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Michelle Phillips

Against my better judgement I flew to Denver from Madison last week. Normally I would not have considered taking flight during a global pandemic, but duty called and I had to head to Colorado to help my husband get our house ready to rent. 

We had initially planned to Air BnB the property because it sits near the Royal Gorge, which is a tourist spot near Cañon City. We had just finished getting it ready back in March, and I flew out on March 11 and came back on March 18. I wrote about that experience in a previous column, and how on my return flight (after the lockdown began) Denver International Airport (DIA) was deserted. At that time I was one of just two passengers wearing a mask. 

Once the lockdown started, we decided it was a bad idea to put the house on Air BnB, and it continued to sit empty. As fate, luck or something else, would have it, the rancher whose cows roam our land asked if we wanted to lease it to his daughters. We said we would, and my husband and were then tasked with packing up all of the things we had just purchased to equip it for Air BnB guests. He drove out ahead of me, which is why I ended up on a one-way trip to Denver. 

When I got to the airport the loudspeaker was reminding everyone to social distance, which I found kind of ironic since we were about to be crammed into an airplane. The guy at the counter told me my N-95 mask was not allowed because it had a respirator valve, and offered me a mask. Well, I was a Girl Scout and subsequently ready for any occasion so I was also toting cloth and surgical masks in my suitcase.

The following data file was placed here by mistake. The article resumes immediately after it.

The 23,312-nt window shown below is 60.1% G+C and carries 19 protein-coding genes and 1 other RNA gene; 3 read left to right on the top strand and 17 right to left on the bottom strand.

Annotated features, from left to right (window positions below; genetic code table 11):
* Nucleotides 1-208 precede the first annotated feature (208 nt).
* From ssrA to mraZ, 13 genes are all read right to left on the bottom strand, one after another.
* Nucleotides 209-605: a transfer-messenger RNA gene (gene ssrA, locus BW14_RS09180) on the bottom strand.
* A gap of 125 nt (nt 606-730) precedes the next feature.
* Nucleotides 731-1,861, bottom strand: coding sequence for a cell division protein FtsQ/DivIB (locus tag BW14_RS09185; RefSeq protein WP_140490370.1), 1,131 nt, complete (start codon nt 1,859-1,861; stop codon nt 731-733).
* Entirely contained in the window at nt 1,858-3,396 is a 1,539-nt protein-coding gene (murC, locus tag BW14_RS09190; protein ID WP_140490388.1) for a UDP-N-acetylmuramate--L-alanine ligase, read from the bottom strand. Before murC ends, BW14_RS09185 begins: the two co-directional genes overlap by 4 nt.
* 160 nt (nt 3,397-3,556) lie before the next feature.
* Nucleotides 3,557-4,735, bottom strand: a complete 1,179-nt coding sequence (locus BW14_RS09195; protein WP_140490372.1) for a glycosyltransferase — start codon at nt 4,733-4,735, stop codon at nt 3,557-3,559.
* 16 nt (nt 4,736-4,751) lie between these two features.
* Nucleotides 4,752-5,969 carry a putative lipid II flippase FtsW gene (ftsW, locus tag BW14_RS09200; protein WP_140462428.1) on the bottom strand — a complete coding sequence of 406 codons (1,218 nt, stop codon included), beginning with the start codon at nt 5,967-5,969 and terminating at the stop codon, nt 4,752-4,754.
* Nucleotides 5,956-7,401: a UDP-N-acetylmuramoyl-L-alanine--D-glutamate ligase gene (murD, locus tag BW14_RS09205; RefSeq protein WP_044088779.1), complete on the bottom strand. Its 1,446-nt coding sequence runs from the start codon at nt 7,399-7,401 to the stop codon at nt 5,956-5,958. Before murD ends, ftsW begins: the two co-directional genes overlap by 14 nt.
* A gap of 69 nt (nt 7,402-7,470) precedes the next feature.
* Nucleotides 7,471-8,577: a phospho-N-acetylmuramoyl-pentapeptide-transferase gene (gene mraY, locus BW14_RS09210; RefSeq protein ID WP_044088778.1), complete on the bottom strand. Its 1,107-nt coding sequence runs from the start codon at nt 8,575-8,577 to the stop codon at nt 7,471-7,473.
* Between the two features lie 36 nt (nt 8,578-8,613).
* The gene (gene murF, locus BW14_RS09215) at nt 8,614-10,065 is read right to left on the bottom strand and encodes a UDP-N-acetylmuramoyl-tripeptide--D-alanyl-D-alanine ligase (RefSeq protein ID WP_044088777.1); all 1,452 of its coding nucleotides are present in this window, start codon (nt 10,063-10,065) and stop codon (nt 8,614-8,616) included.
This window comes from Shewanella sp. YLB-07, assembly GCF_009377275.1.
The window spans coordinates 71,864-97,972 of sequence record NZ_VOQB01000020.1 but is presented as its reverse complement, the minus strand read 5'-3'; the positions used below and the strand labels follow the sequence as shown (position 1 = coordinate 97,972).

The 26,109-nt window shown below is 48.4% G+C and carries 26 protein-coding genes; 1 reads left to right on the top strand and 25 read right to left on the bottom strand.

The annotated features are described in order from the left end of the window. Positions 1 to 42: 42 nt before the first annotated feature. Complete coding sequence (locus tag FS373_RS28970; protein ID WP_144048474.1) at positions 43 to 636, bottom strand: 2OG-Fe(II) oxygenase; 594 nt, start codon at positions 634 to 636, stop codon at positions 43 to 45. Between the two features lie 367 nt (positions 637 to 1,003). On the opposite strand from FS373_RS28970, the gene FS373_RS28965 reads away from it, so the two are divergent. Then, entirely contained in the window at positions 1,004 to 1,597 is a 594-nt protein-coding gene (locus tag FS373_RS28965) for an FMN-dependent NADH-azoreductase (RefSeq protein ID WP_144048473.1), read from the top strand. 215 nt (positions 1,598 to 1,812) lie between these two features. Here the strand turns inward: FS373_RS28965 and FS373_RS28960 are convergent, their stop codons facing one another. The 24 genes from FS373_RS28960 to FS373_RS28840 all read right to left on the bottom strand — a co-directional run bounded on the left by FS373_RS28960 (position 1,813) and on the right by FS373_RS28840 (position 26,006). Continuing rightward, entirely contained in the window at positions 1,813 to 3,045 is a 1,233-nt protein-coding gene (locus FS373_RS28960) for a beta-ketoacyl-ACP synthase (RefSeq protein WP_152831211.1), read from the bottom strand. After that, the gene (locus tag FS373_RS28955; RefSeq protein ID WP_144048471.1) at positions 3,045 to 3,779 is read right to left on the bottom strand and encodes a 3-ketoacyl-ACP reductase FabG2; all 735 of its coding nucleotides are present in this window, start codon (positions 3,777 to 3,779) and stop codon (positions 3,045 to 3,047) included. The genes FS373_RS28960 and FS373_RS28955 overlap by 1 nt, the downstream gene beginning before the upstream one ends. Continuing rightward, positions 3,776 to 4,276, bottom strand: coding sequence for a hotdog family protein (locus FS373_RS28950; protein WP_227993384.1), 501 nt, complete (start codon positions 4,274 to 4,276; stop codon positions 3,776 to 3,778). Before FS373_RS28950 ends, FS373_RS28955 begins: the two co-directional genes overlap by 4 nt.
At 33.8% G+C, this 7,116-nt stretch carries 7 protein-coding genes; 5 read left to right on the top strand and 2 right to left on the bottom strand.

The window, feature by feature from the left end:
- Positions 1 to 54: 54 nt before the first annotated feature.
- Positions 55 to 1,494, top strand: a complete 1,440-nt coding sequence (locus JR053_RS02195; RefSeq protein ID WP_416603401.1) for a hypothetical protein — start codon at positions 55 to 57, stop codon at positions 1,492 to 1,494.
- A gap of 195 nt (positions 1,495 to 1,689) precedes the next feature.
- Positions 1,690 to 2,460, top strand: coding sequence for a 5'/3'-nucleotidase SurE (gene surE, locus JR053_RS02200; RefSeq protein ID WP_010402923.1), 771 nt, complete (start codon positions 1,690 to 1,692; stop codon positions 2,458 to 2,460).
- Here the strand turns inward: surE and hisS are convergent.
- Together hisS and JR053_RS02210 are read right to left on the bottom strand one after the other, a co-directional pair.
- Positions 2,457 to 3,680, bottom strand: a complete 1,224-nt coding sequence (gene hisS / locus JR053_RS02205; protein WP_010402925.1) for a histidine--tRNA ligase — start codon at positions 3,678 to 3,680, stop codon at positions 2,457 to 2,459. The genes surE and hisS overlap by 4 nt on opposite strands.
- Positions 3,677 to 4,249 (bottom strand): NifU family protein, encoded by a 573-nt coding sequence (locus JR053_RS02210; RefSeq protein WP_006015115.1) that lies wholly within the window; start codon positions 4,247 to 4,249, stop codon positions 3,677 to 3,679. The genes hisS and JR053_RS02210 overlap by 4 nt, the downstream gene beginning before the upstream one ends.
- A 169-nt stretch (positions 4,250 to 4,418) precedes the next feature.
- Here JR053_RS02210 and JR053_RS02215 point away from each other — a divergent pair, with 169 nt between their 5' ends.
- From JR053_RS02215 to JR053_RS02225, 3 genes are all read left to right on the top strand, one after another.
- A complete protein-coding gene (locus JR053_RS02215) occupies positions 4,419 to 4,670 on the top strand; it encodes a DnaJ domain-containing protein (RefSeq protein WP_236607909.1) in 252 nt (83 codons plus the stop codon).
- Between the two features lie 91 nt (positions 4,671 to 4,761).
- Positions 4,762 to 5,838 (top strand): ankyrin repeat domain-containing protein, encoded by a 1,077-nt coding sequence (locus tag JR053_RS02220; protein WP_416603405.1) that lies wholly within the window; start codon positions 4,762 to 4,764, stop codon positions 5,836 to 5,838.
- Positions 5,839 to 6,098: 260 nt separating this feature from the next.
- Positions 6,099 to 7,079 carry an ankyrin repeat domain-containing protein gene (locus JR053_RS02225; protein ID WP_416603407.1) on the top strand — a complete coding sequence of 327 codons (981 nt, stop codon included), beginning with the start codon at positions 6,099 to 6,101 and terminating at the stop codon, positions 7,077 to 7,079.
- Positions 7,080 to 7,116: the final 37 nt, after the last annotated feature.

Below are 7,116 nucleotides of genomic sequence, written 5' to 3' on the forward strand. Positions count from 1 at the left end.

As I waited to board I watched people coughing and sneezing. “I hope they aren’t on my flight,” I thought. And over and over the loudspeaker reminded everyone not to remove their masks.

Once boarding began, they did it the old school way, by rows, back to front. None of this groups nonsense that has everyone boarding all helter-skelter throughout the plane.

I was toward the front, and horrified to see that the plane was completely full, no reduced capacity for United, apparently.

A flight attendant gave an abbreviated safety spiel, which did not include instruction on how to use the oxygen mask. She did, however, remind everyone that you could find directions for mask use on the safety card. “Weird,” I thought. Then of course there was a reminder not to take off your mask, followed by an announcement that there would be no food or beverage service, and once again, a reminder to keep your mask on. 

Okay, I felt safer knowing that there would be no food or beverages and everyone was required to keep their mask on. Minutes later I watched as another flight attendant made her way through the cabin with the beverage cart, asking passengers I they wanted a “snack bag.”

“What’s this? A snack bag?” I questioned in my mind. 

It was a bag with snacks and water. Hmmmmm, what happened to no food or beverage service. Then I watched, completely mortified, as everyone, in unison, began removing or pushing their masks to the side to eat or drink.

Now if I had been wearing pearls, I would have clutched them until they broke and scattered across the floor of the airplane. It was a terrifying site. Dozens of people eating and drinking on an airplane. What happened to leave your mask on? And why was my respirator mask not allowed, but a plane full of people could take their masks off to eat and drink?

I could not partake in this sheer and utter foolishness, and could only think about how I was in a giant petri dish of infectious disease. Lacking pearls, I nervously twisted my charm bracelet for the bulk of the two hour flight, which arrived half an hour early. 

I was ecstatic that we had landed early it meant I could get off the plane sooner. I was so wrong. Instead we sat on the tarmac for 30 minutes because the gate was occupied.

When I got inside DIA, I was disheartened that it was chock full of travelers with lines everywhere and people inches apart, just as if it were business as usual. Many people were going on vacation, which I could not wrap my head around. I was flying out of necessity and these people were opting to fly for vacation? It boggled my mind.

I am so thankful that it was a one way flight, and I will be driving back with Mat, rather than risking my life flying back to Madison. Certainly I cannot see myself opting for air travel again any time soon.

If you must fly, be as safe as possible, and if you can avoid flying, please do so. Safety first.

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